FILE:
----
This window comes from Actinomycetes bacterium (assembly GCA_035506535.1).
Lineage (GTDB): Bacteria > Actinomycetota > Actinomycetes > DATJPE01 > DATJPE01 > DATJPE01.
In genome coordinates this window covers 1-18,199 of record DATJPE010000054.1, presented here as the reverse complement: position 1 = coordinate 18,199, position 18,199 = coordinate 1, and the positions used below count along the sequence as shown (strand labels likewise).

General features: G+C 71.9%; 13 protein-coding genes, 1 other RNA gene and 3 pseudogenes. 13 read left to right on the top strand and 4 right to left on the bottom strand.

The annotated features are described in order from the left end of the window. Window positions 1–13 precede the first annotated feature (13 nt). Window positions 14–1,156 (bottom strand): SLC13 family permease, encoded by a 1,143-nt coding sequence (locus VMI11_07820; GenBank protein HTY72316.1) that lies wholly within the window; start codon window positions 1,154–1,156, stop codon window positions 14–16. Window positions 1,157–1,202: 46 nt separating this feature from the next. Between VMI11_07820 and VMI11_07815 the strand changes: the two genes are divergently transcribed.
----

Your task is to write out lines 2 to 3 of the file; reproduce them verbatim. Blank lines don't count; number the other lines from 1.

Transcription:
Lineage (GTDB): Bacteria > Actinomycetota > Actinomycetes > DATJPE01 > DATJPE01 > DATJPE01.
In genome coordinates this window covers 1-18,199 of record DATJPE010000054.1, presented here as the reverse complement: position 1 = coordinate 18,199, position 18,199 = coordinate 1, and the positions used below count along the sequence as shown (strand labels likewise).